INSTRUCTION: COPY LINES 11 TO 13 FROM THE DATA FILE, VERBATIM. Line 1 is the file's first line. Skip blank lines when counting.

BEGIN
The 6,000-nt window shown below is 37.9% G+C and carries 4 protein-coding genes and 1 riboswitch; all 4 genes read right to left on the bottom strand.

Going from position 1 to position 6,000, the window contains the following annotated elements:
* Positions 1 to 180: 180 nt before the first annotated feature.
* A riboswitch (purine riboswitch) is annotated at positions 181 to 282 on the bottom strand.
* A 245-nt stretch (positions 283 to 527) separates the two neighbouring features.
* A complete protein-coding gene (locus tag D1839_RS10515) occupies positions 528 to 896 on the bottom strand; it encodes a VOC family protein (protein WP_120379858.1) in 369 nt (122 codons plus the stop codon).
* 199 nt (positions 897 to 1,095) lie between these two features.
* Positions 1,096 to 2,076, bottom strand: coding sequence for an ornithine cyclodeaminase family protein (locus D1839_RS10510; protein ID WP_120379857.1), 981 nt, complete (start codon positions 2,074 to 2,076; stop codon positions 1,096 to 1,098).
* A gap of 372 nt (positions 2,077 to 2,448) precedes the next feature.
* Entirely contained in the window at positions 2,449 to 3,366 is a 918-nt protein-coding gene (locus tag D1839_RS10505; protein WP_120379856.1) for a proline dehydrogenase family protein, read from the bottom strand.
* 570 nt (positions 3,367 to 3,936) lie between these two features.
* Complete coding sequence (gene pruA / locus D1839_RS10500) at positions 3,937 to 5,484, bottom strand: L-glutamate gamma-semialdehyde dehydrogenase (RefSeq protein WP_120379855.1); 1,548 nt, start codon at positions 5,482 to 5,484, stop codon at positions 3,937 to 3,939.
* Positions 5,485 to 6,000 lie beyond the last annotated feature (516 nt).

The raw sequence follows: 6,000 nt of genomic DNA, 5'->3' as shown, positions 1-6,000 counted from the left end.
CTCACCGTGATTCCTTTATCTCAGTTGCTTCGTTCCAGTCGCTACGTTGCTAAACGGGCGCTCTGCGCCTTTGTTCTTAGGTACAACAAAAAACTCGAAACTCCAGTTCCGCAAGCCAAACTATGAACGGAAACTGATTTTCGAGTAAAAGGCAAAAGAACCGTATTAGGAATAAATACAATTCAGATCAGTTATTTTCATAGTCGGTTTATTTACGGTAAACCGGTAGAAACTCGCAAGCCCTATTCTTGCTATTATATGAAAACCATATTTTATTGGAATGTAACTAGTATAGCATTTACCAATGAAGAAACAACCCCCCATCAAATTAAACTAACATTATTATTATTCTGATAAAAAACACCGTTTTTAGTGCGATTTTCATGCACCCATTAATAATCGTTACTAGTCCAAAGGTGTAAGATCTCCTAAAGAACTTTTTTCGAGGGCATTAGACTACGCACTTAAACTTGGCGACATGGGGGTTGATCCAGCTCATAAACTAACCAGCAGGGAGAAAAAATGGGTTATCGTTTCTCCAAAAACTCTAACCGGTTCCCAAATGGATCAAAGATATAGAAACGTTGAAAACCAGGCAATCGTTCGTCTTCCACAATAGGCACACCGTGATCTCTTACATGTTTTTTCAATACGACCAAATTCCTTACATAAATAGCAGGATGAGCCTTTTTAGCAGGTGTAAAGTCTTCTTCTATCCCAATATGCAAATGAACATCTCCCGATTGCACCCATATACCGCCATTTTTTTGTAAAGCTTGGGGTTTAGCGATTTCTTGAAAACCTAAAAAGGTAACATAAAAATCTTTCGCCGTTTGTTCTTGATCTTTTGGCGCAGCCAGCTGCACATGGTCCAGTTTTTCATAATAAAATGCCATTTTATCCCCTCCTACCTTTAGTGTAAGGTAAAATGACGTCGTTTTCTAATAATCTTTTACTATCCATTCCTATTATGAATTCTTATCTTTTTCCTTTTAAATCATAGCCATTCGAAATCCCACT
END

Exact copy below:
* 570 nt (positions 3,367 to 3,936) lie between these two features.
* Complete coding sequence (gene pruA / locus D1839_RS10500) at positions 3,937 to 5,484, bottom strand: L-glutamate gamma-semialdehyde dehydrogenase (RefSeq protein WP_120379855.1); 1,548 nt, start codon at positions 5,482 to 5,484, stop codon at positions 3,937 to 3,939.
* Positions 5,485 to 6,000 lie beyond the last annotated feature (516 nt).